Understanding Mobility

Written by Caroline Sparno


May 15, 2021

Understanding Mobility 

Struggling to hit depth in your squat? Ankles popping up every time you lunge? Unable to raise your arms straight overhead? If you answered yes to one of these questions, then poor mobility and/or instability could be the cause. Don’t worry though, you’re not alone. Mobility and stability problems affect almost all weight lifters at some point in their lives. Luckily, there are straightforward methods to screen for the exact problem and develop the appropriate solution for you. Read on to find out how mobility work could be the missing link in your training.


First, let’s define “Mobility.” Mobility is the range of motion that a joint allows while maintaining stability.


Why is mobility important? “Adequate” mobility ensures that movements elicit sufficient stimulus to promote adaptation (both increased strength and muscle growth). Adequate is in quotations because the hip, knee, and ankle mobility an olympic weightlifter requires to snatch (including a squat “ass to grass”) versus the mobility required for an every day lifter to squat to depth are not the same thing. This is goal dependent.

Most Common Mobility Problems and How to Screen for Them

HIPS- Insufficient hip mobility is common, and may be the reason you aren’t hitting depth in your squat. A simple way to check is to perform a bodyweight squat. Toes can be turned slightly outward if that feels most comfortable. If unable to squat with hips below parallel (hip joint is parallel to or below knee joint), then insufficient hip mobility is your diagnosis.

ANKLES- Another reason why some struggle with squats and lunges is ankle immobility. To determine if insufficient ankle mobility is your achilles heel, perform the half kneeling dorsiflexion test. Start half kneeling with your knee close to a wall in front of you. Next drive your knee forward attempting to touch your knee to the wall, while keeping your heel firmly on the ground. If you can continue to touch your knee to the wall while maintaining heel down once you pull your foot five inches away from the wall, you have sufficient ankle mobility. If your heel begins to pop up as you push your knee forward before you reach 5inches, you lack sufficient ankle mobility to properly perform squats and lunges.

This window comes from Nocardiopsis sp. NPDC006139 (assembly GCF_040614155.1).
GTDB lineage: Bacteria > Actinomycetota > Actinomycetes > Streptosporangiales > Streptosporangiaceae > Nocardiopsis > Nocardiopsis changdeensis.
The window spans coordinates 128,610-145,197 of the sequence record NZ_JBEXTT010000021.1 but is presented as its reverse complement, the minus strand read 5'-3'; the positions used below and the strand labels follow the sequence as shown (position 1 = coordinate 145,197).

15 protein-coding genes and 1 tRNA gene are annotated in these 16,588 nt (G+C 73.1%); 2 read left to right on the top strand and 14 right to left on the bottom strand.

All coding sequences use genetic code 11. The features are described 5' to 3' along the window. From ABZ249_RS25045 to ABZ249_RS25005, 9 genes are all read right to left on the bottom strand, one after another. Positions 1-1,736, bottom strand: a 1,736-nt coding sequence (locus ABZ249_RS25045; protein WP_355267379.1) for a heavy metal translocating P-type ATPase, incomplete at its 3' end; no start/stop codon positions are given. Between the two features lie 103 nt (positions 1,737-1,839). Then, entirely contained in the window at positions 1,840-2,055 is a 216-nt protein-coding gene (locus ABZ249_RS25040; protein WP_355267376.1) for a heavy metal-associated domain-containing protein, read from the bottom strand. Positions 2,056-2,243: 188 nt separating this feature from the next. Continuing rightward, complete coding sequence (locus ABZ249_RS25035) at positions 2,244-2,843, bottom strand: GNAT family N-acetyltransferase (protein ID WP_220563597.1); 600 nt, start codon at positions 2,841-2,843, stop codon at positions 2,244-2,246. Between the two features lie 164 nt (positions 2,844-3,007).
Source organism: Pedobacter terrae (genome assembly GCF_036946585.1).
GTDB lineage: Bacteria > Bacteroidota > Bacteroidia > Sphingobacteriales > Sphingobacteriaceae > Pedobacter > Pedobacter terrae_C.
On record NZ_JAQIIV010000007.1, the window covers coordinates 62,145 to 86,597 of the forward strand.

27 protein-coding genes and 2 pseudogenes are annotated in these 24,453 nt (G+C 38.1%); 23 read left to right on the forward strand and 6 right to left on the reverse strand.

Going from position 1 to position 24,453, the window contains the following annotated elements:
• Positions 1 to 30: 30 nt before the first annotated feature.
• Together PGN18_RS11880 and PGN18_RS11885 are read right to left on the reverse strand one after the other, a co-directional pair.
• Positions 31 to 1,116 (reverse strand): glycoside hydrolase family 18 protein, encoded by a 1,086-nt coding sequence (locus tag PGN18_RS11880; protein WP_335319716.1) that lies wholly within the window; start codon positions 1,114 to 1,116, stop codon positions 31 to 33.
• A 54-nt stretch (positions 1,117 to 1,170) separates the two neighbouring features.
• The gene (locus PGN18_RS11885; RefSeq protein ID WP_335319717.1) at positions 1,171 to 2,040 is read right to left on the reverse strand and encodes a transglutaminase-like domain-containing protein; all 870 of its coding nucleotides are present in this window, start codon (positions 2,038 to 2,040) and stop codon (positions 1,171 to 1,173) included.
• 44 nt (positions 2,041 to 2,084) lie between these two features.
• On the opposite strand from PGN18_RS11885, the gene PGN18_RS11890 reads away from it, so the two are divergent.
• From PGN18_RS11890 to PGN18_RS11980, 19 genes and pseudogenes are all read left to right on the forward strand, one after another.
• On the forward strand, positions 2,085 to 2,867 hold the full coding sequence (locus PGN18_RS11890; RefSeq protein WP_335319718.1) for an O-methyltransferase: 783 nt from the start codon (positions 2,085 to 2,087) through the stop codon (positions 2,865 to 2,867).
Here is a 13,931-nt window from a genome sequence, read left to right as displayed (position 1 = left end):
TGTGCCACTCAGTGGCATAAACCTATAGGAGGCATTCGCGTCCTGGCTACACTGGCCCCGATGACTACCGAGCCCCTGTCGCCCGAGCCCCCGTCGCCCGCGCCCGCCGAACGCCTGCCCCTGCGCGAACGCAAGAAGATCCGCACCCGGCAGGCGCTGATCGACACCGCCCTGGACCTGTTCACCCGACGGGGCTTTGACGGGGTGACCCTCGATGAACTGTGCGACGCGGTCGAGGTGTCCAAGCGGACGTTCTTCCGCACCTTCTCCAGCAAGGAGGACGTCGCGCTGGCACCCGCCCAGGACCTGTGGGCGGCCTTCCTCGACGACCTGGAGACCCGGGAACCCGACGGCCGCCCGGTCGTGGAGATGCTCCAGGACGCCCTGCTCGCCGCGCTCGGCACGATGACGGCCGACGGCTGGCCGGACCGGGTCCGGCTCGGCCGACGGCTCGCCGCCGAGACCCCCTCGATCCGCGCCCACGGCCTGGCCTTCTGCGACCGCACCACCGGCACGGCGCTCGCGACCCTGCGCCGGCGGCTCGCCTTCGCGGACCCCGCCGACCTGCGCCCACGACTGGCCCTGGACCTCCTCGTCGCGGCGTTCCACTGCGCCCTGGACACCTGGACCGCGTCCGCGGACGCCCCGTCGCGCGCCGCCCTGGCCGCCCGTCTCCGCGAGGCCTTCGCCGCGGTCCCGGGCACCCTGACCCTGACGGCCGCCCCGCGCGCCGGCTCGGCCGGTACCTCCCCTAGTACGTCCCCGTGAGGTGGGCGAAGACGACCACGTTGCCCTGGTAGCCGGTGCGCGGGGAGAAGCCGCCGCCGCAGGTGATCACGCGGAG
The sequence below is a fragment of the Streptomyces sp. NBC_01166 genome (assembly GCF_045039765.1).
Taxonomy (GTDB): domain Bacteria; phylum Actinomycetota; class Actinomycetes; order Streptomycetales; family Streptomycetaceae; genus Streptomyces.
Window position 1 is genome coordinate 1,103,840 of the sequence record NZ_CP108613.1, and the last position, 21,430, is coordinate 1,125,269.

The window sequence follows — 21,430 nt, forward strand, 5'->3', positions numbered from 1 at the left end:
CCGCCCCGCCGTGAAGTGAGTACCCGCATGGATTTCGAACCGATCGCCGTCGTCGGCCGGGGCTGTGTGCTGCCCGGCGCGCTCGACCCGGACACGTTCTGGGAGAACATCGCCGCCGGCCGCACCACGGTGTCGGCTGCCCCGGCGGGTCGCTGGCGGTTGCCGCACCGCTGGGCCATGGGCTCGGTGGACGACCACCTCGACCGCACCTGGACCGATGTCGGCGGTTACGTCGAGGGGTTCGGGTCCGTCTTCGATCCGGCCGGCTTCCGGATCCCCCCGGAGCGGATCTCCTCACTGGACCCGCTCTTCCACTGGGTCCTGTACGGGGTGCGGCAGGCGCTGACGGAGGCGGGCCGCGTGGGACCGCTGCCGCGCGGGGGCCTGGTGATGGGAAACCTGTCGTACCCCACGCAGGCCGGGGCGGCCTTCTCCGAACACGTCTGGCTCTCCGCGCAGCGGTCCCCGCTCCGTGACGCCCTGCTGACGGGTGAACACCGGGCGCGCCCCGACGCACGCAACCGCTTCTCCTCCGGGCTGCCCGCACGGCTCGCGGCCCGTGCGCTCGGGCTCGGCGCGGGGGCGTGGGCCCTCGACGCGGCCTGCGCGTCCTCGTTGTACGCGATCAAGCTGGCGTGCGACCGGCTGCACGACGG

OVERHEAD- Overhead mobility is crucial to performing the Snatch, Overhead Squat, Strict and Push Press. One common way to screen: perform a wall angel. Start with your back and head touching a wall, with your feet a few inches away from the wall. Then, raise your arms up into a “goal-post” position and try to flatten your arms and hands against the wall while ensuring your low back remains in contact with the wall. If you were unable to keep your arms and back comfortably flat against the wall, overhead mobility, specifically tightness in your thoracic spine, lat and pec muscles, is the culprit.


Two caveats. One, it’s important to know that a lack of mobility could be due to joint restrictions, or stiffness in the muscles/fascia surrounding the joint. For that reason, a variety of joint mobilizations, corrective exercises, and stretches should be implemented before determining what is most effective for you. Another important caveat is to ensure that corrective exercises and mobilizations are included in addition to your main compound movements. Performing movements like the hack squat and countermovement squat are helpful to increase strength while also developing greater mobility.